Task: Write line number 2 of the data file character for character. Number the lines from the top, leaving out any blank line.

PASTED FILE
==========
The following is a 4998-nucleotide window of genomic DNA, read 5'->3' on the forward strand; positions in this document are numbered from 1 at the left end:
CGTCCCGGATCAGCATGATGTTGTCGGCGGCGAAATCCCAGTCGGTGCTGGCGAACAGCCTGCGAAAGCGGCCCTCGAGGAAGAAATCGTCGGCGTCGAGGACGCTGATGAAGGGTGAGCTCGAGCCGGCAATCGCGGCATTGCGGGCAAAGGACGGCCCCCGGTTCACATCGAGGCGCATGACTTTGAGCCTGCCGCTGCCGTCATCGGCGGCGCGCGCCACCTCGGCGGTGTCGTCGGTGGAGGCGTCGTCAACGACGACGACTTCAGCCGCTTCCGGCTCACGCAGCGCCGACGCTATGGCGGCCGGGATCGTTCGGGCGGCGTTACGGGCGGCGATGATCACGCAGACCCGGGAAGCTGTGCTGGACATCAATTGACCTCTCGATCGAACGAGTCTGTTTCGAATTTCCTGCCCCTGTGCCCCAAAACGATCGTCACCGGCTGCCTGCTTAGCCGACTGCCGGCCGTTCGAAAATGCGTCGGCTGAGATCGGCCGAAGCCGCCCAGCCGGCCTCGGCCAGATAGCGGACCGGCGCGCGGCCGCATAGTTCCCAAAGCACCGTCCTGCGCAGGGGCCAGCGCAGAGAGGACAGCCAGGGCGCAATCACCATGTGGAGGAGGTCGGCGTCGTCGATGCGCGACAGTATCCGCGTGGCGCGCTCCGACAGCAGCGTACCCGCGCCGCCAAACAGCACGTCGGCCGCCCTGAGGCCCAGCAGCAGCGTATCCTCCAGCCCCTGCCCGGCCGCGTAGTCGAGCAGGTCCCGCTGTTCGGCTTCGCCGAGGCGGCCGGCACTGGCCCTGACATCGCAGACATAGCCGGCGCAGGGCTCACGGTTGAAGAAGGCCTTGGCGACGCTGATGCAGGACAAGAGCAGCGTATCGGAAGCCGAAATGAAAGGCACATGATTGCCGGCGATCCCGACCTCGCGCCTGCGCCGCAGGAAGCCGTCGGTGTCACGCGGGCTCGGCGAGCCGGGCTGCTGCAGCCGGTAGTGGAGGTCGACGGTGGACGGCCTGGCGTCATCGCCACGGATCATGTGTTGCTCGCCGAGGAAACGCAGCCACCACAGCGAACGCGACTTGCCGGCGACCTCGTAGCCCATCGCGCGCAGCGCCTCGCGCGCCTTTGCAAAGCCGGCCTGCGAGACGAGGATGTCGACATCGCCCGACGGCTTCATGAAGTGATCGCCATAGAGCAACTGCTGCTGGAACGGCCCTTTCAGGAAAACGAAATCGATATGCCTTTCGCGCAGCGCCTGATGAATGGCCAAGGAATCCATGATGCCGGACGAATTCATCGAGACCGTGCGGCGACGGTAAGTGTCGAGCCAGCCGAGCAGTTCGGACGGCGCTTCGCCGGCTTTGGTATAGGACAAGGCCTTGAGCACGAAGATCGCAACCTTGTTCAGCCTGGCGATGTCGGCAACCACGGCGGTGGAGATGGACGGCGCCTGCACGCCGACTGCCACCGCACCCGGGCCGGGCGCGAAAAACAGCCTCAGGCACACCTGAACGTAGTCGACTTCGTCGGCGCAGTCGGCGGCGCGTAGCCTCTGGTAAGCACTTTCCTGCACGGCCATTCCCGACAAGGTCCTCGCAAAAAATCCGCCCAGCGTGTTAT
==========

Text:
CGTCCCGGATCAGCATGATGTTGTCGGCGGCGAAATCCCAGTCGGTGCTGGCGAACAGCCTGCGAAAGCGGCCCTCGAGGAAGAAATCGTCGGCGTCGAGGACGCTGATGAAGGGTGAGCTCGAGCCGGCAATCGCGGCATTGCGGGCAAAGGACGGCCCCCGGTTCACATCGAGGCGCATGACTTTGAGCCTGCCGCTGCCGTCATCGGCGGCGCGCGCCACCTCGGCGGTGTCGTCGGTGGAGGCGTCGTCAACGACGACGACTTCAGCCGCTTCCGGCTCACGCAGCGCCGACGCTATGGCGGCCGGGATCGTTCGGGCGGCGTTACGGGCGGCGATGATCACGCAGACCCGGGAAGCTGTGCTGGACATCAATTGACCTCTCGATCGAACGAGTCTGTTTCGAATTTCCTGCCCCTGTGCCCCAAAACGATCGTCACCGGCTGCCTGCTTAGCCGACTGCCGGCCGTTCGAAAATGCGTCGGCTGAGATCGGCCGAAGCCGCCCAGCCGGCCTCGGCCAGATAGCGGACCGGCGCGCGGCCGCATAGTTCCCAAAGCACCGTCCTGCGCAGGGGCCAGCGCAGAGAGGACAGCCAGGGCGCAATCACCATGTGGAGGAGGTCGGCGTCGTCGATGCGCGACAGTATCCGCGTGGCGCGCTCCGACAGCAGCGTACCCGCGCCGCCAAACAGCACGTCGGCCGCCCTGAGGCCCAGCAGCAGCGTATCCTCCAGCCCCTGCCCGGCCGCGTAGTCGAGCAGGTCCCGCTGTTCGGCTTCGCCGAGGCGGCCGGCACTGGCCCTGACATCGCAGACATAGCCGGCGCAGGGCTCACGGTTGAAGAAGGCCTTGGCGACGCTGATGCAGGACAAGAGCAGCGTATCGGAAGCCGAAATGAAAGGCACATGATTGCCGGCGATCCCGACCTCGCGCCTGCGCCGCAGGAAGCCGTCGGTGTCACGCGGGCTCGGCGAGCCGGGCTGCTGCAGCCGGTAGTGGAGGTCGACGGTGGACGGCCTGGCGTCATCGCCACGGATCATGTGTTGCTCGCCGAGGAAACGCAGCCACCACAGCGAACGCGACTTGCCGGCGACCTCGTAGCCCATCGCGCGCAGCGCCTCGCGCGCCTTTGCAAAGCCGGCCTGCGAGACGAGGATGTCGACATCGCCCGACGGCTTCATGAAGTGATCGCCATAGAGCAACTGCTGCTGGAACGGCCCTTTCAGGAAAACGAAATCGATATGCCTTTCGCGCAGCGCCTGATGAATGGCCAAGGAATCCATGATGCCGGACGAATTCATCGAGACCGTGCGGCGACGGTAAGTGTCGAGCCAGCCGAGCAGTTCGGACGGCGCTTCGCCGGCTTTGGTATAGGACAAGGCCTTGAGCACGAAGATCGCAACCTTGTTCAGCCTGGCGATGTCGGCAACCACGGCGGTGGAGATGGACGGCGCCTGCACGCCGACTGCCACCGCACCCGGGCCGGGCGCGAAAAACAGCCTCAGGCACACCTGAACGTAGTCGACTTCGTCGGCGCAGTCGGCGGCGCGTAGCCTCTGGTAAGCACTTTCCTGCACGGCCATTCCCGACAAGGTCCTCGCAAAAAATCCGCCCAGCGTGTTAT